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"Eleanor Bone." Witchvox. Available online. URL: http:// www.witchvox.com/va/dt_va.html?a=usfl&c=passages&i d=4227. Downloaded September 30, 2007. Hutton, Ronald. The Triumph of the Moon: A History of Modern Pagan Witchcraft. Oxford: Oxford University Press, 1999.

Valiente, Doreen. The Rebirth of Witchcraft. London: Robert Hale, 1989.

Bone, Gavin (1964- ) Wiccan and author and companion/partner with Janet Farrar. In his work with Janet and her late husband, sTEWART FARRAR, Gavin Bone has advocated a "progressive" and more shamanic trance Craft based on direct relationship with deities.

Bone was born in Portsmouth, Hampshire, England, in 1964. He trained as a registered nurse and studied complementary healing, such as herbal remedies and reflexology.

Drawn to MAGIC and the Craft, Bone joined an eclectic ceremonial magic group whose members included Pagans. In 1986 he was initiated into the Seax-Wicca Tradition founded by Raymond Buckland and then was initiated into a Celtic Wiccan coVEN. He studied shamanic techniques and runes.

In 1989, Bone became a contact for the PAGAN Federation after attending the Pagan-Link Groby Festival. The same year, he met the Ireland-based Farrars at a Pagan festival in Leicester, England, and struck up a friendship with them. They invited him to come with them on their tour of the United States in 1992. They visited Salem, Massachusetts, to attend a remembrance of the SALEM Witches hysteria.

In 1993, Bone moved to Ireland, where he entered a polyamorous marriage with the Farrars and collaborated in their work and writing. He served as webmaster and production manager for their videography work.

Stewart suffered a stroke in 1995, and Bone provided care for him.

After Stewart's death in 2000, Bone and Janet Farrar continued development of their ideas about the practice of WICCA. They are priest and priestess to Freya as trance goddess, who has a direct relationship with them in daily life, not just in ceremony, as their muse and life guide. They are eclectic, recognizing different pantheons of deities, and different approaches to worship. According to Bone, Wicca is inherently a shamanic path and is evolving away from the duotheistic and even polytheistic traditions of its early and more structured years.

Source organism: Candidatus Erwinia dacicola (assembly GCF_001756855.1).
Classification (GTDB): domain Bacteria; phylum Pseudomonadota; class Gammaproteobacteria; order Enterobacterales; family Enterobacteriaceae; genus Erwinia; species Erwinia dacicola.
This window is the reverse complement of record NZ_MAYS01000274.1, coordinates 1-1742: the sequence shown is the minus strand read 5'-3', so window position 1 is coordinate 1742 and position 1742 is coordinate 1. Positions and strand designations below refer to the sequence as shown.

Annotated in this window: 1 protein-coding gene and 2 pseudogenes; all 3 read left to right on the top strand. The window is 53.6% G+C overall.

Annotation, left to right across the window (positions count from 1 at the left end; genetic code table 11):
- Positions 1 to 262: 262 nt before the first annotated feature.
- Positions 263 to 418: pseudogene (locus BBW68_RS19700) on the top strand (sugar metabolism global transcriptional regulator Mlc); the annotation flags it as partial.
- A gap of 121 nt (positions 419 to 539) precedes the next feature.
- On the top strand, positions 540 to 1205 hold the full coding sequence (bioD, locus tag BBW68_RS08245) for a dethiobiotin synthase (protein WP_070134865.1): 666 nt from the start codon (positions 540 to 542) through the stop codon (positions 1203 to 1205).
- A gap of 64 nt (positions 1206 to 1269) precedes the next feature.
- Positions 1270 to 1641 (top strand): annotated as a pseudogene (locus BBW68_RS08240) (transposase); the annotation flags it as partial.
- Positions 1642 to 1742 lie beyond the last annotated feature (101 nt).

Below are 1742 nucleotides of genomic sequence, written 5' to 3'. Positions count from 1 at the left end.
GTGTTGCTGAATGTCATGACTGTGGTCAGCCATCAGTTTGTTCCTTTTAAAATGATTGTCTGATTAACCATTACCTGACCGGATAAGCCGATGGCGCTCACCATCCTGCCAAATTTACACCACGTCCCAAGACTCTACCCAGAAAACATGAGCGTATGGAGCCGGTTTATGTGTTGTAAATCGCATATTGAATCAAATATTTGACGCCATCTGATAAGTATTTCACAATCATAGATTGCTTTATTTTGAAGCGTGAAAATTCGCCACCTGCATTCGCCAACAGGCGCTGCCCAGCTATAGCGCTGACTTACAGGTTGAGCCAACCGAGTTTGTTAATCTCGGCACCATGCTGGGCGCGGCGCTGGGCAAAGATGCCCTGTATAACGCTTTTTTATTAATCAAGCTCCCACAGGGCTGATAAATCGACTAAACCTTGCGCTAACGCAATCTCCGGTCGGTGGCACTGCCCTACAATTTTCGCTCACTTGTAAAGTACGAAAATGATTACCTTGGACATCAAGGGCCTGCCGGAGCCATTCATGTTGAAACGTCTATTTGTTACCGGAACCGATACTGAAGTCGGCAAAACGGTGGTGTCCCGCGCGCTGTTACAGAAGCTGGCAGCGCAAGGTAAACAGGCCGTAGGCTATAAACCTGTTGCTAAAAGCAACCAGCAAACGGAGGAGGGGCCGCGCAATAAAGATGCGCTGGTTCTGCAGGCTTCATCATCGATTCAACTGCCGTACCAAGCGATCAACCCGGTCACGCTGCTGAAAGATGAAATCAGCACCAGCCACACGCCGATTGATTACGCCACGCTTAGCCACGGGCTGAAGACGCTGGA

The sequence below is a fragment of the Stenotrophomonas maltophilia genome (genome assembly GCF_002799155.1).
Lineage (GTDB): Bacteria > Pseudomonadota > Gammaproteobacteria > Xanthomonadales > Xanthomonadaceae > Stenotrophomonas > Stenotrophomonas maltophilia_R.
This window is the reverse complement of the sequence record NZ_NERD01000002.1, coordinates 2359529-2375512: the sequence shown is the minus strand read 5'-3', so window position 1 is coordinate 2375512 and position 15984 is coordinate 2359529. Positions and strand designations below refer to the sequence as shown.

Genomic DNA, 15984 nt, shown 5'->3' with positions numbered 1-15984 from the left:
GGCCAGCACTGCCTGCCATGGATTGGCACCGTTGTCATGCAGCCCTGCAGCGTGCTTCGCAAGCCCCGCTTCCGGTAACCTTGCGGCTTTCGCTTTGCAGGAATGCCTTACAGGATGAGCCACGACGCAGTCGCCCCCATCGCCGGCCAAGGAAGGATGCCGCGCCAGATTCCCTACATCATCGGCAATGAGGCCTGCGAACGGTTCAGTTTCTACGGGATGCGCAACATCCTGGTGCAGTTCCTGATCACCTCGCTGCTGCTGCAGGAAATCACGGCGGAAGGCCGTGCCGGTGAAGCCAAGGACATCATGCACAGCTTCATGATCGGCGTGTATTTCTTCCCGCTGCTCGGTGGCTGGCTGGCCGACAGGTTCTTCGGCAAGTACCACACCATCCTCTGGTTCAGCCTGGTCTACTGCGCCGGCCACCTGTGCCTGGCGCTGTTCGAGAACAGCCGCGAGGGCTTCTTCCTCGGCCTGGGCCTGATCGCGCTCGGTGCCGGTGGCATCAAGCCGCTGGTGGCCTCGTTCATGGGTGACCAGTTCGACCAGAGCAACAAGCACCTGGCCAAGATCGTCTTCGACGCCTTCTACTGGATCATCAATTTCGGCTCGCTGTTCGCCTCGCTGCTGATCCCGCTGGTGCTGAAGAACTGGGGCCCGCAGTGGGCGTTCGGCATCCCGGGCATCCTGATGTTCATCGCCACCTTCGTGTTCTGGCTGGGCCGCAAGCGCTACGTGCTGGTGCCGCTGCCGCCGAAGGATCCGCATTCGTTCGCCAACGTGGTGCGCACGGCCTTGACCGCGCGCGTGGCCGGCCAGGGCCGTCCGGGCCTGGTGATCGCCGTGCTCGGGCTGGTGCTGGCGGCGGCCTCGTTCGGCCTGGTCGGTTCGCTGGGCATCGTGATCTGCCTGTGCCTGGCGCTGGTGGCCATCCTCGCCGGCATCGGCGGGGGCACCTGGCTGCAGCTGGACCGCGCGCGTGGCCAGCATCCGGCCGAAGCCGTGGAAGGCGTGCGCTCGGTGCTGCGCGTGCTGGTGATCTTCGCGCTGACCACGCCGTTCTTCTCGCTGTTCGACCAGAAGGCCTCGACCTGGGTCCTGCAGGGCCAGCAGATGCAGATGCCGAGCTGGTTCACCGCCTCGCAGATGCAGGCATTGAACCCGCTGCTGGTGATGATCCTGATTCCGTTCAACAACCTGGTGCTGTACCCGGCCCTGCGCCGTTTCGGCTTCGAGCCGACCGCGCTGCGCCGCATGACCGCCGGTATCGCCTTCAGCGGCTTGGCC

Bone and Farrar do not label themselves with a tradition, but follow Seith, the tradition of trance-prophecy in the Northern Tradition. They are honorary members of


several traditions, among them Strega, Eclectic Eclectic Eleusinian Kuven, The Elusinian Mysteries of the AQUARIAN Tabernacle Church and The Order of Bill the Cat.

In 2003, Bone and the Farrars were jointly recognized with the Gerald B. Gardner Lifetime Achievement Award.

Bone collaborated with both Stewart and Janet on The Pagan Path: The Wiccan Way of Life (1995), The Healing Craft: Healing Practices for Witches, Pagans and the New Age (1999) and The Complete Dictionary of European Gods and Goddesses (2001). With Janet, he coauthored Progressive Witchcraft: Spirituality, Training and the Mysteries in Modern Wicca (2004).

Bonewits, P. E. I. (Isaac) (1949- ) American Pagan, author and scholar, and a leader in contemporary Dru-idry and PAGANISM.

Philip Emmons Isaac Bonewits was born October 1, 1949, in Royal Oak, Michigan—the perfect place, he likes to joke, for a future Archdruid. The fourth of five children (three girls, two boys), he spent most of his childhood in

Ferndale, a suburb of Detroit. When he was nearly 12, the family moved to San Clemente, California.

From his mother, a devout Roman Catholic, Bonewits developed an appreciation for the importance of religion; from his father, a convert to Catholicism from Presbyteri-anism, he acquired skepticism. His first exposure to magic came at age 13, when he met a young Creole woman from New Orleans who practiced "voodoo." She showed him some of her magic, and so accurately divined the future that he was greatly impressed. During his teen years, he read extensively about magic and parapsychology, and was fascinated by the power of the mind. He also read science fiction, which often has strong magical and psychic themes.